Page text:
Dana and Keystone to boost oil and gas investment in Kurdistan

A flame rises in the Taq Taq oilfield in the Kurdistan region of Iraq. (Reuters)
Updated 10 September 2018
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Dana and Keystone to boost oil and gas investment in Kurdistan

  • Rising oil price improves payments and output
  • Iran sanctions drives oil price higher

LONDON: The Kurdistan region of Iraq is set to attract increased investment from international oil and gas companies as the improving price of crude boosts sentiment.
Abu Dhabi-listed Dana Gas said it would raise gas production after Pearl Petroleum, in which it has a 35 percent stake, received its latest payment from the Kurdistan Regional Government.
Britain’s Gulf Keystone Petroleum also said it was resuming spending on the Shaikan oilfield in the region as it reported record profit for the first half.
The price of oil has been rising steadily as the US reintroduces sanctions against Iran, a major global crude suppliers. Crude prices have tripled since the 2016 trough of the market.
The prospect of a stronger price is encouraging oil and gas companies to revive spending in the sector.
“The resurgence in oil prices also played a role in the global investment community becoming increasingly positive on the prospects for the oil and gas sector,” Keystone said in a statement.
Dana Gas has been beset by payment problems in Kurdistan but has been encouraged to look at expanding operations after receiving its latest payments through Pearl Petroleum.
Dana said yesterday that Pearl Petroleum had received $21.6 million from the Kurdistan Regional Government in September — taking total collections to $211 million — or $74 million for Dana’s share of the proceeds. It means that all payments are now up to date.
“The continued arrival of these payments on time provides both us and our partners with the confidence to push forward aggressively with our expansion plans,” said Dana Gas CEO Patrick Allman-Ward.
Gulf Keystone also said that it had continued to receive regular payments since Sept. 1, 2015.
Oil prices gained on Monday as US drilling slowed and the market remained watchful of the impact of Iranian sanctions on global crude supplies.
Brent crude oil jumped more than a dollar or 1.4 percent, to a high of $77.92, before paring gains to about $77.60 by early afternoon in London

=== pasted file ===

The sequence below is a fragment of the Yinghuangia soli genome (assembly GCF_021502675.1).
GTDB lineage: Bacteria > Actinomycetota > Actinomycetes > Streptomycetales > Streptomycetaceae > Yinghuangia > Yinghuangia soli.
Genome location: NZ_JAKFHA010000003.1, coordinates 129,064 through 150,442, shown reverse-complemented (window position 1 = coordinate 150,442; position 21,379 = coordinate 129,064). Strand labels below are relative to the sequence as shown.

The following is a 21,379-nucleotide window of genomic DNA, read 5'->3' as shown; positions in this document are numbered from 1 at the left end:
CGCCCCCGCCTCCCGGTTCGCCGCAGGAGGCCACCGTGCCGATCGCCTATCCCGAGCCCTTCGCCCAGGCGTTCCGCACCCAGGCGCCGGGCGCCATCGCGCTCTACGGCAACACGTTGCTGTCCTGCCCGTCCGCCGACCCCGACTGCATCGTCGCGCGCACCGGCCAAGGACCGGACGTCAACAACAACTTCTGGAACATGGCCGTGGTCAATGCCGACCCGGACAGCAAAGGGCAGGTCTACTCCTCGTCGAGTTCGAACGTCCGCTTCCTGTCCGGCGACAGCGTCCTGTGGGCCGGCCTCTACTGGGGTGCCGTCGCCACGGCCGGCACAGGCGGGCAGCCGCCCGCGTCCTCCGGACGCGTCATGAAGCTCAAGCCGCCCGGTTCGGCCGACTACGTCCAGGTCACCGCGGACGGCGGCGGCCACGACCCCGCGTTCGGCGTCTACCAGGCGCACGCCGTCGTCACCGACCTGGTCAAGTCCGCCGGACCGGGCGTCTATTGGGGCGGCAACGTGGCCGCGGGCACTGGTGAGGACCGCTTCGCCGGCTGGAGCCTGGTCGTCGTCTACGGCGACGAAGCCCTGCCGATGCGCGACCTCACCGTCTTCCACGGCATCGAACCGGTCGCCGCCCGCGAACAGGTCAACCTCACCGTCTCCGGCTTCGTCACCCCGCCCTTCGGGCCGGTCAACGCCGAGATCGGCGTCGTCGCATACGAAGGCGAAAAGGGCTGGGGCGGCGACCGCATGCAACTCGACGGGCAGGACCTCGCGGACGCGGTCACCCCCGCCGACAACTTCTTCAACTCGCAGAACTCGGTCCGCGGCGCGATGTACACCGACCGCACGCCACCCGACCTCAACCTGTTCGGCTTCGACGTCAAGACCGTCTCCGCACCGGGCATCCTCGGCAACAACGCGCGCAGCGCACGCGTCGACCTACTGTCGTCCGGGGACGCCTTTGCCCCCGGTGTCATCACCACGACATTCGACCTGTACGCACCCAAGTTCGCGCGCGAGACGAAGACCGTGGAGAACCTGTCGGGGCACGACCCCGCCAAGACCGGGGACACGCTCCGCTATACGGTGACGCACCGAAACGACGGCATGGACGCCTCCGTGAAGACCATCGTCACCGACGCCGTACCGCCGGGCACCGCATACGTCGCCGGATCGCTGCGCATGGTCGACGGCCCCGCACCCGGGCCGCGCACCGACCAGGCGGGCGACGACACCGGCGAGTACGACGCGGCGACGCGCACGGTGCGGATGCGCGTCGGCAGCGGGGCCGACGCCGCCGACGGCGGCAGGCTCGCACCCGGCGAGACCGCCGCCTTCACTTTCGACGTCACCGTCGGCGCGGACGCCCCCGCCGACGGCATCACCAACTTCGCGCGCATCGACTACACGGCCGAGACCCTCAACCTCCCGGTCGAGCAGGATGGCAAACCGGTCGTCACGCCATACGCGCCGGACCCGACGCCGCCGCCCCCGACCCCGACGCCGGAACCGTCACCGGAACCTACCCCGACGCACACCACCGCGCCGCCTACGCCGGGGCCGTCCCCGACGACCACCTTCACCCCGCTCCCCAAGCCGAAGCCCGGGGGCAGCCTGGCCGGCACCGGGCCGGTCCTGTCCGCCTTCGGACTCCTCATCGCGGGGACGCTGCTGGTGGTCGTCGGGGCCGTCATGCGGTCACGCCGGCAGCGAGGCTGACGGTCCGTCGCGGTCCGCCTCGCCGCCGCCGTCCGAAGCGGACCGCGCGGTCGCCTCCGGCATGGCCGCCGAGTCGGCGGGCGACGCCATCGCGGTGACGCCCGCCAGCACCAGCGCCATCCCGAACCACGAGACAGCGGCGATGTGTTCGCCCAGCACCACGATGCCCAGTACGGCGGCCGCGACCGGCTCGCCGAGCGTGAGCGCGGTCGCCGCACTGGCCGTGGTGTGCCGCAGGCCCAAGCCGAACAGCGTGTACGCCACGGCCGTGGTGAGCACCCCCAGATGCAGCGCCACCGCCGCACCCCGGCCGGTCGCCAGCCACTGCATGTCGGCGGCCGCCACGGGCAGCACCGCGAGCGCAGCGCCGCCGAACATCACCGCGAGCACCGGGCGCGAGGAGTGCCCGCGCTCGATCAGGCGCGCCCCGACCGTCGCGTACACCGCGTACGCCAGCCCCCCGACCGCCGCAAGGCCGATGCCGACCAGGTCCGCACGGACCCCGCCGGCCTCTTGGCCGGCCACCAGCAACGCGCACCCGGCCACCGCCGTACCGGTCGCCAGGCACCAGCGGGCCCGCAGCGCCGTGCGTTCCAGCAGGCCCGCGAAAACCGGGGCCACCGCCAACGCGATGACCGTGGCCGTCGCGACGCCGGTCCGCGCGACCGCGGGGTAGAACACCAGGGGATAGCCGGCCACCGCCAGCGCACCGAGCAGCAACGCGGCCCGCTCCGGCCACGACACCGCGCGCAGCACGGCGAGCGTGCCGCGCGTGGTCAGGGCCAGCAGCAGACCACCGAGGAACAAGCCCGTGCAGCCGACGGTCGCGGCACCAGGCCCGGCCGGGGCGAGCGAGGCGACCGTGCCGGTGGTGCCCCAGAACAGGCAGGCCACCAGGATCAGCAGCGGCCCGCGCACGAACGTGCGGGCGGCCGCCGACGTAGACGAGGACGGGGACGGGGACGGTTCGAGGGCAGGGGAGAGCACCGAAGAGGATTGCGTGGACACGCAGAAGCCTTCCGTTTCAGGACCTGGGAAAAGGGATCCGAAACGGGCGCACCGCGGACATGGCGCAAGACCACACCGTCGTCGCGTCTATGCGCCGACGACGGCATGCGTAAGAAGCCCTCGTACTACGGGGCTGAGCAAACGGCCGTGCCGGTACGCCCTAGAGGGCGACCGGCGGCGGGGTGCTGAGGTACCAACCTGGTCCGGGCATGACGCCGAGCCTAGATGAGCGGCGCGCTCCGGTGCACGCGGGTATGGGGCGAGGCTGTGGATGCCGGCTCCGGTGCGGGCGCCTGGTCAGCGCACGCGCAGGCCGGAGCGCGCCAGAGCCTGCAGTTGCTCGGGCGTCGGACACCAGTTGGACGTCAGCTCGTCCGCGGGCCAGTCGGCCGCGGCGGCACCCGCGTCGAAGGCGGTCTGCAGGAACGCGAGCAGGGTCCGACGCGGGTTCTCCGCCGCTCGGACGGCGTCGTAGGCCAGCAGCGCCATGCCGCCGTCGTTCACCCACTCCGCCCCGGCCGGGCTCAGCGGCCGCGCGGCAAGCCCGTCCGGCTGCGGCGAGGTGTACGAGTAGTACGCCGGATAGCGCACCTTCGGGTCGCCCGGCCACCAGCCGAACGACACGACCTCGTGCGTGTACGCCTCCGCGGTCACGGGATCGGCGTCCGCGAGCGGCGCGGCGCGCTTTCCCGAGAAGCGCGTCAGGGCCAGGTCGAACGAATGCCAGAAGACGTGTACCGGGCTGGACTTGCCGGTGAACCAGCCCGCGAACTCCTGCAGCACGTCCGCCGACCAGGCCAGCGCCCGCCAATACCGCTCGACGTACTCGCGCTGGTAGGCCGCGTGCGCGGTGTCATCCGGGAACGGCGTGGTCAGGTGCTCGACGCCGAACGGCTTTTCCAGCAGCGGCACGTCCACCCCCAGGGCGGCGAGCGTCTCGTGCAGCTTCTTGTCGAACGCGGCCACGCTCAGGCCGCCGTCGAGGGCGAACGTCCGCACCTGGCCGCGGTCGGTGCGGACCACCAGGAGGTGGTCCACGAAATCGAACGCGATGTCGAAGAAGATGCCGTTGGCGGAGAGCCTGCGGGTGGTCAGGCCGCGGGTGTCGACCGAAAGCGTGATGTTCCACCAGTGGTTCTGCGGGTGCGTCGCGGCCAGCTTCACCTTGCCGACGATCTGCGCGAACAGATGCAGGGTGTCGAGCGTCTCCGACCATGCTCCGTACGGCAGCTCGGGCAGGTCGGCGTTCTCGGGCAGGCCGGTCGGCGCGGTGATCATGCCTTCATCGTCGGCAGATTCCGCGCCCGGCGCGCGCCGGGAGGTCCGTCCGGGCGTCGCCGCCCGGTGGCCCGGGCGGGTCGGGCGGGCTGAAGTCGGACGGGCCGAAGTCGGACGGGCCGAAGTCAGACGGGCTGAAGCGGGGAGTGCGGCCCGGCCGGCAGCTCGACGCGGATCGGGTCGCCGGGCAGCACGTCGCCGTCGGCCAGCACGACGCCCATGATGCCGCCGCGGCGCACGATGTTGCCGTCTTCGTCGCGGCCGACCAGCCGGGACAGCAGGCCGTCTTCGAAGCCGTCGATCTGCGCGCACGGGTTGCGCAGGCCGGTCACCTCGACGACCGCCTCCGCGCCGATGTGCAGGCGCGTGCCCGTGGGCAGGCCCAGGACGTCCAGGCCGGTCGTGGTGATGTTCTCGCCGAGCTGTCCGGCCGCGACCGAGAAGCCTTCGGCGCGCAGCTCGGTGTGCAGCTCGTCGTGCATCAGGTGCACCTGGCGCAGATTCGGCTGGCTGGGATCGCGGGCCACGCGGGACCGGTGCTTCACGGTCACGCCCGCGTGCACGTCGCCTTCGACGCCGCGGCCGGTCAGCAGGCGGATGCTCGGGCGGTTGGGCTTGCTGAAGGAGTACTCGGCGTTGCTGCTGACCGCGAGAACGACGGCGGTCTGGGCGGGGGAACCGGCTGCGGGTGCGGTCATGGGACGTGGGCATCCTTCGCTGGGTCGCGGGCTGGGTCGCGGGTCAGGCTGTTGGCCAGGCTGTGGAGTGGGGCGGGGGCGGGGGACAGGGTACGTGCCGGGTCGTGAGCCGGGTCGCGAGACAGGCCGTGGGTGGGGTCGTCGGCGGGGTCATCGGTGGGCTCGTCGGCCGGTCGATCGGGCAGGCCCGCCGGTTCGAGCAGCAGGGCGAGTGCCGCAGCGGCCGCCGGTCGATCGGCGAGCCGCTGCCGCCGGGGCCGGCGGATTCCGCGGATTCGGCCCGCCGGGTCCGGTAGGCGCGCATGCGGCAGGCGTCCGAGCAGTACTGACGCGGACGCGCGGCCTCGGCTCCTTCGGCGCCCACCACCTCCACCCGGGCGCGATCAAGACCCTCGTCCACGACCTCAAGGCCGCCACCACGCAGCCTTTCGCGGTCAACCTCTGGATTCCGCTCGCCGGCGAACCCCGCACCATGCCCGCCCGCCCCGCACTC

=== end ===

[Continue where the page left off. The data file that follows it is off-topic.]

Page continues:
Nestle confirms guidance as third-quarter growth ticks up

Updated 18 October 2018
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Nestle confirms guidance as third-quarter growth ticks up

  • Packaged food companies are struggling to adjust to consumers’ growing appetite for fresh, local foods
  • Nestle’s organic sales, which strip out currency swings and acquisitions, rose 2.9 percent in the third quarter

ZURICH: Food group Nestle confirmed it wants to grow sales by around 3 percent this year after it reported on Thursday improved trading in North America and infant nutrition had pushed up underlying sales in the third quarter.
Packaged food companies are struggling to adjust to consumers’ growing appetite for fresh, local foods, and Nestle and its peers are trying to boost performance by cutting costs, shedding underperformers and diversifying into premium and health foods.
“We are starting to see improved momentum in North America and in our infant nutrition category globally. Our business in China continued to grow at a mid-single digit pace,” Chief Executive Mark Schneider said in a statement on Thursday.
Nestle’s organic sales, which strip out currency swings and acquisitions, rose 2.9 percent in the third quarter, in line with forecasts in a Reuters poll. They were up 2.8 percent in the first nine months.
The maker of KitKat chocolate bars and Nescafe instant coffee also announced that Wan Ling Martello, currently head of the company’s zone Asia Oceania Sub-Saharan Africa (AOA), was leaving the company and would be replaced by Chris Johnson, currently head of group human resources and business services, on January 1.
Martello, who was chief financial officer before taking over zone AOA, was among the potential candidates to take over the CEO role at Nestle before company outsider Mark Schneider was appointed two years ago.
Peer Danone said on Wednesday that slacker demand for baby food in China and a consumer boycott in Morocco slowed third-quarter sales growth.